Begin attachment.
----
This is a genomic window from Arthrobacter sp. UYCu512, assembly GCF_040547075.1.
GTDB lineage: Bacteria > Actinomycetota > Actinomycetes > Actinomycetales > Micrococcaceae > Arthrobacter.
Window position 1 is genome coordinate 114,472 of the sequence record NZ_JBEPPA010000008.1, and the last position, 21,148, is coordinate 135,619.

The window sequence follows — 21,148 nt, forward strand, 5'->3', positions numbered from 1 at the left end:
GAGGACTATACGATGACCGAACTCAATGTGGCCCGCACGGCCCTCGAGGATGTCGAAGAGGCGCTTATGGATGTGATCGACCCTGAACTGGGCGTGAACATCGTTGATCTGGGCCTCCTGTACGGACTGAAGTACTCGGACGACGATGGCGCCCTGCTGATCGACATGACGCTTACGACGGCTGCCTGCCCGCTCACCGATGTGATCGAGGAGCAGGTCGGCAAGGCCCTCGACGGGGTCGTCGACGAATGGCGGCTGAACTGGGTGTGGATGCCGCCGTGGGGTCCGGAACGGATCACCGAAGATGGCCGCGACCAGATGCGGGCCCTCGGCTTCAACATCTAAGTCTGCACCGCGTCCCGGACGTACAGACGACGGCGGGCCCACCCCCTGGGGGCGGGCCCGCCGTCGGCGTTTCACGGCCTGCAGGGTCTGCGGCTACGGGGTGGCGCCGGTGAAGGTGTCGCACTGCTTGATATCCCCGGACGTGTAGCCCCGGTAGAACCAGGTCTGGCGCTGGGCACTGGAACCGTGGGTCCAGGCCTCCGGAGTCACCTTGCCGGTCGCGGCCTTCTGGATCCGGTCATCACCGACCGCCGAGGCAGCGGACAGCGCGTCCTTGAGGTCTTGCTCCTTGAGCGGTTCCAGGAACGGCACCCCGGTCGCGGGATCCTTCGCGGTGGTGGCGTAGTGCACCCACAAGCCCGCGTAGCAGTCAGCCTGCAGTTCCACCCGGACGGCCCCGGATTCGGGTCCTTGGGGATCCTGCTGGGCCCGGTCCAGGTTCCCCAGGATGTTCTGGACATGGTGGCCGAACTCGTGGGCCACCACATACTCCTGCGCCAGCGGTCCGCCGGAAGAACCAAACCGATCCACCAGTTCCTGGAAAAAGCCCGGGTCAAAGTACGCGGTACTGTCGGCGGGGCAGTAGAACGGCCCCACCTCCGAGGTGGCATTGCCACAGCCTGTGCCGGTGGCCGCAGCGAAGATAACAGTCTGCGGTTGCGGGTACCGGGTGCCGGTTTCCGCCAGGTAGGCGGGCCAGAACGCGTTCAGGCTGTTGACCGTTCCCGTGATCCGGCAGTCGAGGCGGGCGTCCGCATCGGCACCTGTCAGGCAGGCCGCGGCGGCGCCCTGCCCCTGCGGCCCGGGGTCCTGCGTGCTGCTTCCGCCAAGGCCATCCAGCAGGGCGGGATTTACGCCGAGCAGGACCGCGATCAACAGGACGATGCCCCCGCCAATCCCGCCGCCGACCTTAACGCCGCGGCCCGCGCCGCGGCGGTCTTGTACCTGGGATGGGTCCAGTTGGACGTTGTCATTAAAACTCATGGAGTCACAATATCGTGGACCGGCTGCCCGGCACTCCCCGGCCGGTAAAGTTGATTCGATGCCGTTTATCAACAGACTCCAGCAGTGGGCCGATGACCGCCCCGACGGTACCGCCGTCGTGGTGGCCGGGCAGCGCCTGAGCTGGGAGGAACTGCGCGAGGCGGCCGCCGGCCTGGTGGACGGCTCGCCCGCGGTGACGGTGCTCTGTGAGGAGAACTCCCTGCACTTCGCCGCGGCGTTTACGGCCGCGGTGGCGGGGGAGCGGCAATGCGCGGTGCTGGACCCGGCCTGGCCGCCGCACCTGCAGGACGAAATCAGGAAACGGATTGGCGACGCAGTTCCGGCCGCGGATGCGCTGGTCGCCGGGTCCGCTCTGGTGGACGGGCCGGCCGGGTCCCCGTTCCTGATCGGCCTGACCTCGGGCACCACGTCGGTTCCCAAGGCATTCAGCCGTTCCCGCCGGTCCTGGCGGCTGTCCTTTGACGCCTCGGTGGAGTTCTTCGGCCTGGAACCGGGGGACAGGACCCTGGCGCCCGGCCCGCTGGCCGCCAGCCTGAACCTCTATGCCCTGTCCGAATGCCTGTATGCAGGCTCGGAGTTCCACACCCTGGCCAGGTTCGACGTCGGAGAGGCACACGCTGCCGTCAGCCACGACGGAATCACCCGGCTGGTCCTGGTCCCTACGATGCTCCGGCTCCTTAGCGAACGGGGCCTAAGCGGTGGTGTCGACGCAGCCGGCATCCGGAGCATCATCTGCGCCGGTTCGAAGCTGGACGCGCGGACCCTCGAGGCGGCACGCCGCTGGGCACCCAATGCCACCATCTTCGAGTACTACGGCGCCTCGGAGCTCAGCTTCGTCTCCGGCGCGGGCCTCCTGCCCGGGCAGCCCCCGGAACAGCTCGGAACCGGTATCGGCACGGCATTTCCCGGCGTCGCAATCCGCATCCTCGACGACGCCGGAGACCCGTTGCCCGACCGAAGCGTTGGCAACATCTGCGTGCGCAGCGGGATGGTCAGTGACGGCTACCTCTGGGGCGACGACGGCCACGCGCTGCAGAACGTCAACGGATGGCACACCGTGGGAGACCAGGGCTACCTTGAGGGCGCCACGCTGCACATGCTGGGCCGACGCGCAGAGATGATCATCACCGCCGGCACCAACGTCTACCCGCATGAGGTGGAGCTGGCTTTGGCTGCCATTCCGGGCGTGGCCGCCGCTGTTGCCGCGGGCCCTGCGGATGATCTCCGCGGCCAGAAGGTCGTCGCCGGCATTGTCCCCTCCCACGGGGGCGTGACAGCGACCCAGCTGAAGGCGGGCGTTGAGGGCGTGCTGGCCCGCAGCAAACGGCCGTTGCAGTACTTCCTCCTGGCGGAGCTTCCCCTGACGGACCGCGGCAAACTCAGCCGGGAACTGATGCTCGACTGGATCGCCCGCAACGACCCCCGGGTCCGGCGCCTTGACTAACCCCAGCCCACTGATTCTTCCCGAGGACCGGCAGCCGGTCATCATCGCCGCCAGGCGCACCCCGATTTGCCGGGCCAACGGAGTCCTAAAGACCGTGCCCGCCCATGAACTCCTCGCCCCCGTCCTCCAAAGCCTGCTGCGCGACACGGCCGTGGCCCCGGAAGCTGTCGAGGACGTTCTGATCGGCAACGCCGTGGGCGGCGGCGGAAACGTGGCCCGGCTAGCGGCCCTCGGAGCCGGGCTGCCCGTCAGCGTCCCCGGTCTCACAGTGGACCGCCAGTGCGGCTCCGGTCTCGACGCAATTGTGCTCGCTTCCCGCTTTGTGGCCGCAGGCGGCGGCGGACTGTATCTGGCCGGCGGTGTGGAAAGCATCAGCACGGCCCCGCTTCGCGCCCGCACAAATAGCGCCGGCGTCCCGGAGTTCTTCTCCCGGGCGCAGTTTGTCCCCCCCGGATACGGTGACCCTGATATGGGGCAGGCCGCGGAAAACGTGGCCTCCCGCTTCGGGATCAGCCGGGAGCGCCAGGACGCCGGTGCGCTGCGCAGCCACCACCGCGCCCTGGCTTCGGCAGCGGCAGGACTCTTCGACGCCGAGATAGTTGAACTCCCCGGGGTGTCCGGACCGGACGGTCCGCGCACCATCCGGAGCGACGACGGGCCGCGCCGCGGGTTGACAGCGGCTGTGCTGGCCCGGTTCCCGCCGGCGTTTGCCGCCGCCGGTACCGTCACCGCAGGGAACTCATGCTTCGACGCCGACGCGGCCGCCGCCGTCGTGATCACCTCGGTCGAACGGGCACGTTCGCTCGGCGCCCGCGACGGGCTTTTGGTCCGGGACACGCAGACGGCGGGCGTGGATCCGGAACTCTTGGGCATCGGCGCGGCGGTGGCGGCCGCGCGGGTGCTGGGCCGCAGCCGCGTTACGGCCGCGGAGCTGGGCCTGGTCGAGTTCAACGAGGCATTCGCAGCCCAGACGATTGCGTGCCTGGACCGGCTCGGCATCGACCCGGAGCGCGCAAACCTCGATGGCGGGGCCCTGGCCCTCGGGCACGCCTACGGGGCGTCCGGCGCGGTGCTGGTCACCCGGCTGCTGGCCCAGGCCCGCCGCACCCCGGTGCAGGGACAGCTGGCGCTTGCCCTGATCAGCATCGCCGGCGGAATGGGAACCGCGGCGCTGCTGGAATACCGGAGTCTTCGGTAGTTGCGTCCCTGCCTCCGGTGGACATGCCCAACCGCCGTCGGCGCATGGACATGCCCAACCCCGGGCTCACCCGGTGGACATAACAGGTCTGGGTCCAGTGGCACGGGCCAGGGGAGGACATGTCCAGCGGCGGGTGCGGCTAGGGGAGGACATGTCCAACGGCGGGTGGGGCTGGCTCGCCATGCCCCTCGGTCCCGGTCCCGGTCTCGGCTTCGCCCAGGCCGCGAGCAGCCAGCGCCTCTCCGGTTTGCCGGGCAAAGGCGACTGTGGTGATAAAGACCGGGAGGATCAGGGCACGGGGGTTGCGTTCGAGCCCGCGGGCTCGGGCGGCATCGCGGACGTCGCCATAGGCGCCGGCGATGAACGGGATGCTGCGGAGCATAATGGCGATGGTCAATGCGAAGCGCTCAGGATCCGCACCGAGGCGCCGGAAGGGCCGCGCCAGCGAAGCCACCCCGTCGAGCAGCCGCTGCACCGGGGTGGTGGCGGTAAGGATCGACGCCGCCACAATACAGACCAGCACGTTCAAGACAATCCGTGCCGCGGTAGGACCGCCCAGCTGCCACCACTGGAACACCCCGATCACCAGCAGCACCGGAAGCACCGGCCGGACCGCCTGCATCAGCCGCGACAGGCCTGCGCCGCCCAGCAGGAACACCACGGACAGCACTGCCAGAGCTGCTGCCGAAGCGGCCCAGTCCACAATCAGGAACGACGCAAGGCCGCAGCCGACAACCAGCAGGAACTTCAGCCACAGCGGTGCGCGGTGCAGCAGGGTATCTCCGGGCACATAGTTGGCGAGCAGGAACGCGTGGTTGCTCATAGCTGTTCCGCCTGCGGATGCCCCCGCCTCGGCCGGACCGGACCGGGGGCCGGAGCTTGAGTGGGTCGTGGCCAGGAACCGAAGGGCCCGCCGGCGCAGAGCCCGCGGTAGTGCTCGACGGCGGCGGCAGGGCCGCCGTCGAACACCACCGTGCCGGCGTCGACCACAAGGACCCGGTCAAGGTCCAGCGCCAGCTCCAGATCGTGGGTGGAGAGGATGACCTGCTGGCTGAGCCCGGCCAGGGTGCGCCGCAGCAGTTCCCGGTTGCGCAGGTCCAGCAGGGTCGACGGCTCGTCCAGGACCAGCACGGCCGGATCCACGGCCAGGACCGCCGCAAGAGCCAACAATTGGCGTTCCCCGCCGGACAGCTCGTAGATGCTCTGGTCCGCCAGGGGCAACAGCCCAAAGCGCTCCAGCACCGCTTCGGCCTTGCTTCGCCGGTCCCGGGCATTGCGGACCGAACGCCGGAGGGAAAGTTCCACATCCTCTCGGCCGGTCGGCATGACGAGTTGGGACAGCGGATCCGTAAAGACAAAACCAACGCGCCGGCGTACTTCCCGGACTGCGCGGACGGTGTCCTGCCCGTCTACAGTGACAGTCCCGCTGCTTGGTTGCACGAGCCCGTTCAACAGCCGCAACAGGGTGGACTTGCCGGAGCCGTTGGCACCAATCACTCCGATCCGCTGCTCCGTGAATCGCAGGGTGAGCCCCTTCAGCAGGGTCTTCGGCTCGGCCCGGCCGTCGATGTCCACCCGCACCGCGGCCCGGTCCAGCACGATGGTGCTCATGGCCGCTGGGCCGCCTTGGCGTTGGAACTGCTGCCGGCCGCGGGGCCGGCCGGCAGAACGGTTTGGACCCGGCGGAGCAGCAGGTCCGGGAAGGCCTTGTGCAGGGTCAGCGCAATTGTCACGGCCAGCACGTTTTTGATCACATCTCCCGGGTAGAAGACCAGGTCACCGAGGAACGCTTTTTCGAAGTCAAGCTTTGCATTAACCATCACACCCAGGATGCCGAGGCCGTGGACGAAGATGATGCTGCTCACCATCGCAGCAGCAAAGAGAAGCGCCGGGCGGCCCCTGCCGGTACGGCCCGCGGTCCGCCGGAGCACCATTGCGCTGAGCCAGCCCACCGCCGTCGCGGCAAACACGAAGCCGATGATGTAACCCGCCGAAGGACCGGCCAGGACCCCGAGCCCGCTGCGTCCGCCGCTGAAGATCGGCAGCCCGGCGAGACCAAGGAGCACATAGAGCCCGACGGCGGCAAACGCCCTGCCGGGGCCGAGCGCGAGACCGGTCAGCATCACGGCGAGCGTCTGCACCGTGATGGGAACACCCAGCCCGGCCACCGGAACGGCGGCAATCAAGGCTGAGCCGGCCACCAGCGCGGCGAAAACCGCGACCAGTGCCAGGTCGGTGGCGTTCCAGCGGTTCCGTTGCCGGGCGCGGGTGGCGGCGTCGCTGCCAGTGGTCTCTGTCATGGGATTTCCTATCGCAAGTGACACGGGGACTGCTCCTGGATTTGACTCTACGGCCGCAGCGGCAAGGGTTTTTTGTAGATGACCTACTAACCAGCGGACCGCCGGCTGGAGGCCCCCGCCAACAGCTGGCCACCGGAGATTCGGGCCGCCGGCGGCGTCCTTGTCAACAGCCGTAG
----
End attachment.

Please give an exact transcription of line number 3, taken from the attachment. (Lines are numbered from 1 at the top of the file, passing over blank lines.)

Window position 1 is genome coordinate 114,472 of the sequence record NZ_JBEPPA010000008.1, and the last position, 21,148, is coordinate 135,619.